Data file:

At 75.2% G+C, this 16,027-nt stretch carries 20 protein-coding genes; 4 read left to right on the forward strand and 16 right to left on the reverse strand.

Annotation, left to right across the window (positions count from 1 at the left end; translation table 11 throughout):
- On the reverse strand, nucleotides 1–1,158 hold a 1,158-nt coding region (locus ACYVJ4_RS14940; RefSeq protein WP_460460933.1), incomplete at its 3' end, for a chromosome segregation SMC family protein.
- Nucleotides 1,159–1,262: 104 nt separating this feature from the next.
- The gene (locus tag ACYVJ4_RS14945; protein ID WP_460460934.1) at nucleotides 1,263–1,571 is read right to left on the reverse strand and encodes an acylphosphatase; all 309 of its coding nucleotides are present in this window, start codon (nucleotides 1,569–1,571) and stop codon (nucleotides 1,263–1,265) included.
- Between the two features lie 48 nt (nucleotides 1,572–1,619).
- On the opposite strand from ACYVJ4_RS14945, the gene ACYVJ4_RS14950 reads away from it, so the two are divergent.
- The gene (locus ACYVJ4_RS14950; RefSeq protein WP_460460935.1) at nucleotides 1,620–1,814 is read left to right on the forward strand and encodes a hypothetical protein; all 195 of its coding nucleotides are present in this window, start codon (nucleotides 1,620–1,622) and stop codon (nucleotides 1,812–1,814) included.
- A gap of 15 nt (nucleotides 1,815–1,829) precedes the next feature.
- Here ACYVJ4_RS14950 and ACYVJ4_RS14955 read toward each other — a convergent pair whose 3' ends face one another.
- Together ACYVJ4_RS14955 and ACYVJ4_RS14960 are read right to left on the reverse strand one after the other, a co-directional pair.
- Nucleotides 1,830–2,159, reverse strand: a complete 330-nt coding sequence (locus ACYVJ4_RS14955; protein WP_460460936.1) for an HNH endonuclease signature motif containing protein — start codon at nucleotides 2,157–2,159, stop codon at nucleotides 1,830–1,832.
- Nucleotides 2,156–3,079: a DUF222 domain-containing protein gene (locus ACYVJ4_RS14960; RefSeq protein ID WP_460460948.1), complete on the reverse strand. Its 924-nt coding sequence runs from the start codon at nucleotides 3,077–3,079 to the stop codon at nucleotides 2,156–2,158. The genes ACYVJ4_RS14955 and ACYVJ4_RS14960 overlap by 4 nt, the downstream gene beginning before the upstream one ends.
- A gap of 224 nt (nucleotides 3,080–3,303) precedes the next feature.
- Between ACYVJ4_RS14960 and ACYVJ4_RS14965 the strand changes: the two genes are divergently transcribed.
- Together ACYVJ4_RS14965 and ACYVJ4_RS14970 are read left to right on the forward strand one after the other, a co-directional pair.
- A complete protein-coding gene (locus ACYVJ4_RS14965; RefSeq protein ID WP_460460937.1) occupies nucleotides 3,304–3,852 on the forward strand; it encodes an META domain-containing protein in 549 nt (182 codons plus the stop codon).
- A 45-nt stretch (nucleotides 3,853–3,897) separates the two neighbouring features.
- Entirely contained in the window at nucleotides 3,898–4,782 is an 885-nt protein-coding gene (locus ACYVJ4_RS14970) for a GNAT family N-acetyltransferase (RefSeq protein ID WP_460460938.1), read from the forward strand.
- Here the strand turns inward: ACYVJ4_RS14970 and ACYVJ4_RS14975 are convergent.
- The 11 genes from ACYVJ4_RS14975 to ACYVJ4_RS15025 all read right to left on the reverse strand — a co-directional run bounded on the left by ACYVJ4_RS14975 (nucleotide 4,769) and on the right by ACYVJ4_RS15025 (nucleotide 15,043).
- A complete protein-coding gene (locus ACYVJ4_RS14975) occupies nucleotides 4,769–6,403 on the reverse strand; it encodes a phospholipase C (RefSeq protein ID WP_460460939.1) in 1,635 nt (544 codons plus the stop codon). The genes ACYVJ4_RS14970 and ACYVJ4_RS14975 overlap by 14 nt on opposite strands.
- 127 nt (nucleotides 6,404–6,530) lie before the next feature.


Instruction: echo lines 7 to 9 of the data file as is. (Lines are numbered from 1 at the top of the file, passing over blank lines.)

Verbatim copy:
- On the opposite strand from ACYVJ4_RS14945, the gene ACYVJ4_RS14950 reads away from it, so the two are divergent.
- The gene (locus ACYVJ4_RS14950; RefSeq protein WP_460460935.1) at nucleotides 1,620–1,814 is read left to right on the forward strand and encodes a hypothetical protein; all 195 of its coding nucleotides are present in this window, start codon (nucleotides 1,620–1,622) and stop codon (nucleotides 1,812–1,814) included.
- A gap of 15 nt (nucleotides 1,815–1,829) precedes the next feature.